Hereditary ovarian cancer is most commonly caused by a variant in either the BRCA1 or BRCA2 gene. Some variants in other genes such as RAD51C, RAD51D, BRIP1, PALB2 and mismatch repair (Lynch Syndrome) are also known to increase the risk of ovarian cancer, but researchers haven't yet found all the genes linked to an increased risk.
How do variants in genes cause cancer?
Genes are instructions made from DNA, which tell the cells in our bodies how to work. Every cell in our body contains genes that decide and control our body's functions, growth and appearance. Each person has two copies of most genes, one inherited from their mother and one from their father.
In general, our genes enable our cells (the building blocks that make up our body) to function normally. But sometimes the genes that we have inherited have small changes, known as genetic variants. If one of our genes has a variant, this can sometimes result in an increased risk of developing different illnesses compared to those who don't have it.
Someone with a gene variant has a 50 per cent (one in two) chance of passing it on to their children.
What are the BRCA1 and BRCA2 genes?
The BRCA1 and BRCA2 genes (BReast CAncer genes) were discovered in the mid-1990s in families that had a lot of cases of breast cancer.
BRCA1 and BRCA2 genes normally help protect you against cancer because they help repair breaks in DNA that can lead to cancer. But variants can occur in these genes that can increase the risk of developing breast cancer. They also increase the risk of developing ovarian cancer in a woman’s lifetime from two per cent (two in 100 chance) to:
Variants in the BRCA1 or BRCA2 genes account for most hereditary ovarian cancers. About 15 per cent of women (15 in every 100) who develop ovarian cancer have a variant in either their BRCA1 or BRCA2 gene.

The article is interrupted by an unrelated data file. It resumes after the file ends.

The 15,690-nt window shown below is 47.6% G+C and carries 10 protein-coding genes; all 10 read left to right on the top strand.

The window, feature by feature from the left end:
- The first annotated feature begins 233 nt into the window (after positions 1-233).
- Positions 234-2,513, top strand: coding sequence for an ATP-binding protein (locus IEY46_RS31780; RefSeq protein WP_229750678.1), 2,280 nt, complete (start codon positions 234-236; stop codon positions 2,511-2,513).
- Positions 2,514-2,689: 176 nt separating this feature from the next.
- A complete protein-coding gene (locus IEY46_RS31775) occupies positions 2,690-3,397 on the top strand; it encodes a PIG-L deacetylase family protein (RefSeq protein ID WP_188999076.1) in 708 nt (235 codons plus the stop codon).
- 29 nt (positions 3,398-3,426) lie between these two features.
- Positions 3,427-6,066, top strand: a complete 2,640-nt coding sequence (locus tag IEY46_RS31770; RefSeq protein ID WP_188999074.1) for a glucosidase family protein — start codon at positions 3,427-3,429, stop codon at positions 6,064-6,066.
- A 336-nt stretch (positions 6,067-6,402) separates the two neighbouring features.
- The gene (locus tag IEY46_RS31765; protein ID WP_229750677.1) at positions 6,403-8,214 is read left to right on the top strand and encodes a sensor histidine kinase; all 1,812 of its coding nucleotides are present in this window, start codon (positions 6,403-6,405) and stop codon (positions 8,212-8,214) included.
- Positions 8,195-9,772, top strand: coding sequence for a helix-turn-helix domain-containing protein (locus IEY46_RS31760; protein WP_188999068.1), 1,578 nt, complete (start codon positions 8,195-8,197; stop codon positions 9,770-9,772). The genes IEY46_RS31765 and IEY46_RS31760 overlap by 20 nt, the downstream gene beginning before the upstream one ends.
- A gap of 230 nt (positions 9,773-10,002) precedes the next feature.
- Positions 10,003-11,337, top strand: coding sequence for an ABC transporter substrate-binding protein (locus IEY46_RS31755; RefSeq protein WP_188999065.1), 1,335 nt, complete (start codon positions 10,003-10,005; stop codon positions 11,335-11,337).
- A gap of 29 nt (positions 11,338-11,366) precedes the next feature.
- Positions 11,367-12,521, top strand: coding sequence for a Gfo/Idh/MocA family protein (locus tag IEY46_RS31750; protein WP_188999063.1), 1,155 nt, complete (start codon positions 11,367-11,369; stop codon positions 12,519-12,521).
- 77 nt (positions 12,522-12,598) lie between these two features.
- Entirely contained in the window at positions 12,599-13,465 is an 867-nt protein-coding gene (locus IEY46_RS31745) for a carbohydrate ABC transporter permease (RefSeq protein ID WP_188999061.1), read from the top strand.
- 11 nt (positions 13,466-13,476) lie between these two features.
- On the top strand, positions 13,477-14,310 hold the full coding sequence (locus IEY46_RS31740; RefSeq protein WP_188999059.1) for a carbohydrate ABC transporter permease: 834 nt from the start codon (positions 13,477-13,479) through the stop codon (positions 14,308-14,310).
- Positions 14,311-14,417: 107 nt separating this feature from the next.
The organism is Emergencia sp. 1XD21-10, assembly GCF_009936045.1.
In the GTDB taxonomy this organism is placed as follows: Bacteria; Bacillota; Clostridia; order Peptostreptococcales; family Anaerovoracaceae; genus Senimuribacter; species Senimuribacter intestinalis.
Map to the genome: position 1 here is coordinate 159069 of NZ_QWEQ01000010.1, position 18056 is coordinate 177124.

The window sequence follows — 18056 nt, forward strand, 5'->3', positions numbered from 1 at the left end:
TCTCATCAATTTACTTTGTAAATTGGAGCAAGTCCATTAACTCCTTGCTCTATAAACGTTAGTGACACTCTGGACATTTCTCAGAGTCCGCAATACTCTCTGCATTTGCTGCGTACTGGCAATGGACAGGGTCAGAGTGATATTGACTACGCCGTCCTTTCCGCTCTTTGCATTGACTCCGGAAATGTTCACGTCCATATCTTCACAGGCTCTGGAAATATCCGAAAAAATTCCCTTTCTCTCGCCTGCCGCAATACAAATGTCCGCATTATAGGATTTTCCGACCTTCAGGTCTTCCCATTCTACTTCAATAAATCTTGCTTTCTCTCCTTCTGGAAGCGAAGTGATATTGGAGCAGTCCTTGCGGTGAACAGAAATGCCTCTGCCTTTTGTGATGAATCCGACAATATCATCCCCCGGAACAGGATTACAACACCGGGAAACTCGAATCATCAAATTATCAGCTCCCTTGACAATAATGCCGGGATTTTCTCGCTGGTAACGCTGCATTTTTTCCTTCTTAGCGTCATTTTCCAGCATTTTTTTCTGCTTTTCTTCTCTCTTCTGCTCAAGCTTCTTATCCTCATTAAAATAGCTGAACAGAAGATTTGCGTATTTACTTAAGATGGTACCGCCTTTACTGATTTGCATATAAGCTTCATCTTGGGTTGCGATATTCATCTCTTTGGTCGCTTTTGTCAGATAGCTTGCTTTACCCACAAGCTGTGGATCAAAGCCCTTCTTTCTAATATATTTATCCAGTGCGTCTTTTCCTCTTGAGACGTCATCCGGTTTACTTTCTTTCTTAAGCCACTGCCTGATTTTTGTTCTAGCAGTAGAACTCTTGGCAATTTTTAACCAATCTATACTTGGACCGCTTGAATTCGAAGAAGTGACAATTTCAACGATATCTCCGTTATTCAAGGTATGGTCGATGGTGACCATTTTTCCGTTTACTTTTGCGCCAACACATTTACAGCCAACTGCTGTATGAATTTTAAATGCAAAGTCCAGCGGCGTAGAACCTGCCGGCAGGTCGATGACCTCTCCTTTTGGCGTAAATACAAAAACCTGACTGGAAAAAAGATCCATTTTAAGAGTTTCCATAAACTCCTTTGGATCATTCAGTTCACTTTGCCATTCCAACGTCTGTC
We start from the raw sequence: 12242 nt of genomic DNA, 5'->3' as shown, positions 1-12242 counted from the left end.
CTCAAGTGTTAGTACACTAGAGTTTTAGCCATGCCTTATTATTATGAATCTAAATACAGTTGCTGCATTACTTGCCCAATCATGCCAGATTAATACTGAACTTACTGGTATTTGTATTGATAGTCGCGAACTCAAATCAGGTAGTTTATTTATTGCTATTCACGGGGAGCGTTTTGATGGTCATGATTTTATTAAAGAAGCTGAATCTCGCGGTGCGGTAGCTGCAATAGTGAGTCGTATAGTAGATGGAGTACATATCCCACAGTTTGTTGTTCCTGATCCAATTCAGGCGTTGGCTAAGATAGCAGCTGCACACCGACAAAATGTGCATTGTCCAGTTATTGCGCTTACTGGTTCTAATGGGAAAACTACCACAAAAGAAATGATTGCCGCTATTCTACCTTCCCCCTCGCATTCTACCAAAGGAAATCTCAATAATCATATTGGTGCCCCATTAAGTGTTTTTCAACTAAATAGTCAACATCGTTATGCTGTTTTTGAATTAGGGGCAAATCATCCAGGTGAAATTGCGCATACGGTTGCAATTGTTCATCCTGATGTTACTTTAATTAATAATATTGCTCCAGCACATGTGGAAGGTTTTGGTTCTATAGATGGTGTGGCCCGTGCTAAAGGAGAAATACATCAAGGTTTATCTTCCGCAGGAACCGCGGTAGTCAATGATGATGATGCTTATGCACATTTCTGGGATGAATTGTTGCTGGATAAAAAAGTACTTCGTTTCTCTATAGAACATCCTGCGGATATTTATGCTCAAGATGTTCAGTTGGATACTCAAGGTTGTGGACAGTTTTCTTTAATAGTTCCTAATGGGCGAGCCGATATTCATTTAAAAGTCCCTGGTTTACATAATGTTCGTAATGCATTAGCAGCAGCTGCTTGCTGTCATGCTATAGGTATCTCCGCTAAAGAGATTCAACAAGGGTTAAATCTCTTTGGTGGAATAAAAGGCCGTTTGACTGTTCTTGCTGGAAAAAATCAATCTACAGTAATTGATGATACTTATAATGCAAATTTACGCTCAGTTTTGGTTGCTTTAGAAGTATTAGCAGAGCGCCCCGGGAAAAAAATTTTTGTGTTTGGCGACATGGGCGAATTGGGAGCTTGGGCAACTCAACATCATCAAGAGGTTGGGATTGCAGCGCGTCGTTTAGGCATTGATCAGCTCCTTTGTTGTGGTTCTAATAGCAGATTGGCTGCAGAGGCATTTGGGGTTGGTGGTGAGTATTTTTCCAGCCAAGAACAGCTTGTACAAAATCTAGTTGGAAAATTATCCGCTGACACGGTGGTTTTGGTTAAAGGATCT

Gene variants can increase your risk of cancer, whatever your sex. It's important to understand that not everyone who inherits a variant in their BRCA1 or BRCA2 gene will develop cancer but it does greatly increase the risk.
Which other genetic variants put me at risk?
Variants in the BRCA1 and BRCA2 genes account for most hereditary ovarian cancer cases. But variants in other genes can also increase risk of ovarian cancer:
Lynch Syndrome (which used to be known as Hereditary Non-Polyposis Colorectal Cancer or HNPCC) increases the risk of bowel cancer. It’s linked to variants in one of the genes MLH1, MSH2, MSH6 and PMS2. A woman with a variant in the MLH1, MSH2 or MSH6 gene also has an estimated 10 to 17 per cent (up to 17 in 100) chance of developing ovarian cancer at some point during her lifetime. There's no significant increased risk of developing ovarian cancer for PMS2. The chance of developing other cancers including in the lining of the womb (endometrium), small bowel, urinary tract, stomach, gall bladder and pancreas can also be increased by a variant in one of the Lynch Syndrome genes.
Variants in the RAD51C, RAD51D and BRIP1 genes can increase the risk of developing ovarian cancer. But these variants are very rare. If you have a RAD51C gene variant there’s a 5–20 per cent risk (up to 20 in 100 chance) that you will develop ovarian cancer in your lifetime. If you have a RAD51D gene variant there’s a 5–25 per cent risk (up to 25 in 100 chance). If you have a BRIP1 gene variant the risk of developing ovarian cancer is 5–10 per cent (up to 10 in 100 chance).
Variants in the PALB2 gene mainly increase the risk of developing breast cancer. PALB2 genetic variants give you a small increased risk of ovarian cancer of 2–10 per cent (up to 10 in 100 chance) across your lifetime, almost all of which happens after the age of 50.
Variants in the STK11 gene may also increase the risk of developing ovarian sex cord-stromal tumours – a different type of ovarian cancer. Variants in this gene cause Peutz-Jeghers syndrome, which is an extremely rare condition estimated to affect one in 100,000 people. While evidence is limited, it’s suggested that people with Peutz-Jeghers syndrome have an 18 per cent risk (18 in 100 chance) of developing a gynaecological cancer by age 70. Gynaecological cancers include ovarian, cervical, womb, vulval and vaginal cancers.
Variants in different genes carry different increases in risk. A clinical geneticist (a doctor who specialises in genetics) or a genetic counsellor will be able to give you a more accurate and personalised risk assessment.
Last reviewed: November 2022
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